Several other attributes of XenApp make the overall user experience far closer to a traditional desktop. The enhanced audio and video playback technology, alongside the remote printing services, overcome long-standing objections to thin-client computing -- as do management and support of USB peripherals beyond just flash drives. The latter is especially important in many point-of-sale environments, or anywhere where USB peripherals beyond a keyboard and mouse are a requirement.
Eggs and baskets
With any thin client scheme, you will always be subject to the underlying reliability of operating system and application interaction. If you have a farm of terminal servers that handles dozens of active sessions at any one time, the abrupt failure of one of those servers results in the abrupt loss of each of the sessions running on that server. Users will be able to reconnect to another server assuming there's enough capacity, but any unsaved work from the original session will be lost.
Couple this fact with the relative fragility of some applications, and once again it becomes apparent that prior testing and vetting of every application is an absolute must.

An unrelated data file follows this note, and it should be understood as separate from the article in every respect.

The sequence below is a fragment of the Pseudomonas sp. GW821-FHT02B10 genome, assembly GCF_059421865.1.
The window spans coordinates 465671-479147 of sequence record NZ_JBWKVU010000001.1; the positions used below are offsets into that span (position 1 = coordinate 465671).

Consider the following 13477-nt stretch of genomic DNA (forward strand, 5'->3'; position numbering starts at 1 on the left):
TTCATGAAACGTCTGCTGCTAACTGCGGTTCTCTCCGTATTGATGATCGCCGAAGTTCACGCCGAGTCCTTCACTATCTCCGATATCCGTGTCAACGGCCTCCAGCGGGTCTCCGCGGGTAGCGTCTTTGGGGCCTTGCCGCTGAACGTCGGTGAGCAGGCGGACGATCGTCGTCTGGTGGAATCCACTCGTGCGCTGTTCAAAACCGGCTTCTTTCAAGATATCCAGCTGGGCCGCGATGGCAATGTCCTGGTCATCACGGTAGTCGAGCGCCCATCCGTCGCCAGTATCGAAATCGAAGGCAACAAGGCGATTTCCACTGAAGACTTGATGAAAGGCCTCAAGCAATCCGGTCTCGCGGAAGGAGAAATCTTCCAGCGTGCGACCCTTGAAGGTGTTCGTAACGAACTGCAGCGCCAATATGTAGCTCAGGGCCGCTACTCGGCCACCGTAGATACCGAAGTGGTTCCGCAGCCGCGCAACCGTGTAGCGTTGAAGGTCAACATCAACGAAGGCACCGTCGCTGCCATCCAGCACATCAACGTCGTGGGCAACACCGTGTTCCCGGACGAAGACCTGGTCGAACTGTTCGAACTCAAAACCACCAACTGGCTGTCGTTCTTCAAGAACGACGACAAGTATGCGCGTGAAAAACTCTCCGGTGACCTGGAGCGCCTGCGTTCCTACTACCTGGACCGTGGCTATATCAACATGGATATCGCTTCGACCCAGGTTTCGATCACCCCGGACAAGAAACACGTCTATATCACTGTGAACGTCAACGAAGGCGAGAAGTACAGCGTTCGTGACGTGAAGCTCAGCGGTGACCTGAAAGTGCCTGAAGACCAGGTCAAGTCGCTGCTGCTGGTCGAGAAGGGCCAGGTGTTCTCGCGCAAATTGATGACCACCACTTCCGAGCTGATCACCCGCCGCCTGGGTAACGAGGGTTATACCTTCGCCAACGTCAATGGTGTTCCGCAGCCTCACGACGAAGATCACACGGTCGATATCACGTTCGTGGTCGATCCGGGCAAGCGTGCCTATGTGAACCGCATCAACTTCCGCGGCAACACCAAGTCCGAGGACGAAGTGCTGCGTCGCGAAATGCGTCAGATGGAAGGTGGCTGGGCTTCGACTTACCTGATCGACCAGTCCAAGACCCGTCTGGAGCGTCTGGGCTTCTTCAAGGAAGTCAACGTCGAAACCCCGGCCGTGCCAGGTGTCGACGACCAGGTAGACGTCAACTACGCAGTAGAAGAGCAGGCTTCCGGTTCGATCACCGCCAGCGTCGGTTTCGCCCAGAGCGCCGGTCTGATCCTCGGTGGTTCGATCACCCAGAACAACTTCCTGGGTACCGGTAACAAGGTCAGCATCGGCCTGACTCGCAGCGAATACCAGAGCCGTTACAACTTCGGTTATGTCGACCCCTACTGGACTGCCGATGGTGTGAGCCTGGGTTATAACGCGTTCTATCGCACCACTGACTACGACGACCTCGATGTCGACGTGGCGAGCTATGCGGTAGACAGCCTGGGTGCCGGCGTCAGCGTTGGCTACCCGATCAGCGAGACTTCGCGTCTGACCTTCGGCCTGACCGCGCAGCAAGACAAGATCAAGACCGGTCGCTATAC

In practice, a well planned and implemented Citrix XenApp infrastructure is reliable, easily managed, and responsive, but in environments without proper planning, it can be extremely challenging to maintain.
Read more about how deplot XenApp thin clients in InfoWorld's free PDF report, "Thin Client Deep Dive," including:
- Virtual desktop infrastructure
- Creating the optimum mix
- Client hardware
- Desktop vs. server
This article, "Thin client computing: Central management, anywhere access," was originally published at InfoWorld.com. Follow the latest developments in virtualization at InfoWorld.com.